Think about it. Our brains are fabulous tools, the thing that makes us human, but our brains also hold us back, from being all we can be. Sometimes we are fooled, and sometimes we fool ourselves.
We are seemingly pre-programmed to make certain kinds of mistakes, over and over again. Here are six of the most common:
We tend to like people who think like we do. If we agree with them, we’re more likely to be friends with them.
While this makes sense, it also builds a wall around ourselves, in which we purposely become ignorant, and sometimes even hostile to beliefs and people outside our own.
This tendency to see things “our” own way and no other way is the root of intolerance and the cause of much strife in the world.
For centuries, the need to confirm existing biases held scientific progress back, as observations of the real world were denied or twisted to fit cherished beliefs.
A study from Ohio State showed that people spend 36% more time reading essays that align with their opinion.
Whenever a person’s opinions are so inter-twined with their self-image, they cannot risk damaging them, and so avoid or lash out at anyone who questions them as a personal assault.
What is the solution?
Lighten up. Realize that you and your beliefs are separate things. You have value just by being you, and beliefs ought to be challenged every now and then.
Without the ability to change beliefs, the Wright brothers would have never gotten off the ground.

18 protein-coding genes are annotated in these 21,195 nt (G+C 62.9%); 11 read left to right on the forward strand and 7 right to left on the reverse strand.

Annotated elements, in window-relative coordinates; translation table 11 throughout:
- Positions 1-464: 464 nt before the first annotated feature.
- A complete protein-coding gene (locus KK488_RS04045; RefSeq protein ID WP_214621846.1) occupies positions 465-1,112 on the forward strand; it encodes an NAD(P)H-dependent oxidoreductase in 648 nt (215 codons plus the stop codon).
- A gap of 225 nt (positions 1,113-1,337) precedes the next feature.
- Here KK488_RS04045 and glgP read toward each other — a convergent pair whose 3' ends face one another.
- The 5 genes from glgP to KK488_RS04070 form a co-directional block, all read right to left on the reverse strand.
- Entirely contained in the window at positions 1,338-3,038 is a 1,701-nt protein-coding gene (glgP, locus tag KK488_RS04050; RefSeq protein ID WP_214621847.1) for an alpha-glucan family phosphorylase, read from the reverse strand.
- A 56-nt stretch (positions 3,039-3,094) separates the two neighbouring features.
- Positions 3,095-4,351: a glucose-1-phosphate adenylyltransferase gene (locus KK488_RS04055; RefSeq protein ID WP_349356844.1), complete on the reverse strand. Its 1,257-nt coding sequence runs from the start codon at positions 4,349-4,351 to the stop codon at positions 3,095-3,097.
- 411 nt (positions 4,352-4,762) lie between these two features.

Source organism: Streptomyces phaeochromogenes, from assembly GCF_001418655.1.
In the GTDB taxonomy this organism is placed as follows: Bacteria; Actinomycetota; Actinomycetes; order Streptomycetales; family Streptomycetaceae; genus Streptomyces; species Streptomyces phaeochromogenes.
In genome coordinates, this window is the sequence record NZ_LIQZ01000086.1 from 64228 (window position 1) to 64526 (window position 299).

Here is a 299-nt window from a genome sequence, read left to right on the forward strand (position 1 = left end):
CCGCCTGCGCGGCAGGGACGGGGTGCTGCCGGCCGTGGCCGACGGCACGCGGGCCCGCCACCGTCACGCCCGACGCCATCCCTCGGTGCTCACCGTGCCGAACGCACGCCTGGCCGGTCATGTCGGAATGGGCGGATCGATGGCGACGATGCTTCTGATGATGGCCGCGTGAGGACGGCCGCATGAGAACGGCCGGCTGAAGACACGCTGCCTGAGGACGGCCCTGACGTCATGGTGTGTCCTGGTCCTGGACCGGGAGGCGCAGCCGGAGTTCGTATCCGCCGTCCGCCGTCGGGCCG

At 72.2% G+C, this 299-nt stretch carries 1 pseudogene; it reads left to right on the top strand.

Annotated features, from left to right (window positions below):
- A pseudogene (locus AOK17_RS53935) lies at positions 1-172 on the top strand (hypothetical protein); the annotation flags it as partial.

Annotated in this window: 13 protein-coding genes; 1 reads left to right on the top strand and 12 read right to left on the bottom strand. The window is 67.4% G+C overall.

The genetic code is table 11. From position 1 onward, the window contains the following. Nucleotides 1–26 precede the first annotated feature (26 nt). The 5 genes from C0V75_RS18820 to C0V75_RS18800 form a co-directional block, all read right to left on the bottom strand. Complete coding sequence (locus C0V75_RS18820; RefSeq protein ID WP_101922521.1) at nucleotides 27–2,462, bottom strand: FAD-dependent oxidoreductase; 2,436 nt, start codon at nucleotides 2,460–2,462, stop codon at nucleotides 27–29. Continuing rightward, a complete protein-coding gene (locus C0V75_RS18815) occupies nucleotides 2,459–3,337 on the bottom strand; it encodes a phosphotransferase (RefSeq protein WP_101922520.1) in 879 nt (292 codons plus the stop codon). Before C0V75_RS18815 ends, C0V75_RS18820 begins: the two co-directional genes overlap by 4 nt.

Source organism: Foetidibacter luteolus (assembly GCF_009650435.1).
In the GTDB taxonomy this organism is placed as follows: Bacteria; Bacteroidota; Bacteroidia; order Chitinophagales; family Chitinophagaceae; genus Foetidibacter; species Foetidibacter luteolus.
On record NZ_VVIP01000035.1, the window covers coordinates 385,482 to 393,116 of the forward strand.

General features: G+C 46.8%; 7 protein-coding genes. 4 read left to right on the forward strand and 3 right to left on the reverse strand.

If you flip a coin 10 times and each time it comes up heads, are the chances higher or lower of the next flip being heads?
The real answer, as most people know, is that the chances are exactly the same: 50/50. Yet despite knowing this, human behavior seems to pay it no mind.
The bright lights of the Las Vegas strip are testament that believing “our luck will change,” is a permanent human condition.
The problem is that we place too much emphasis on past events, and confuse our memory with how the world actually works.
Our brains are programmed to seek out patterns, and though this has been a powerful tool ensuring our survival, it can also trick us into seeing patterns where none exist.
Expecting a positive result “because” of past negative results is usually a mistake.
But some gambles are still worth taking, in love for example, you only need to win once, and you can’t win if you’re not in the game.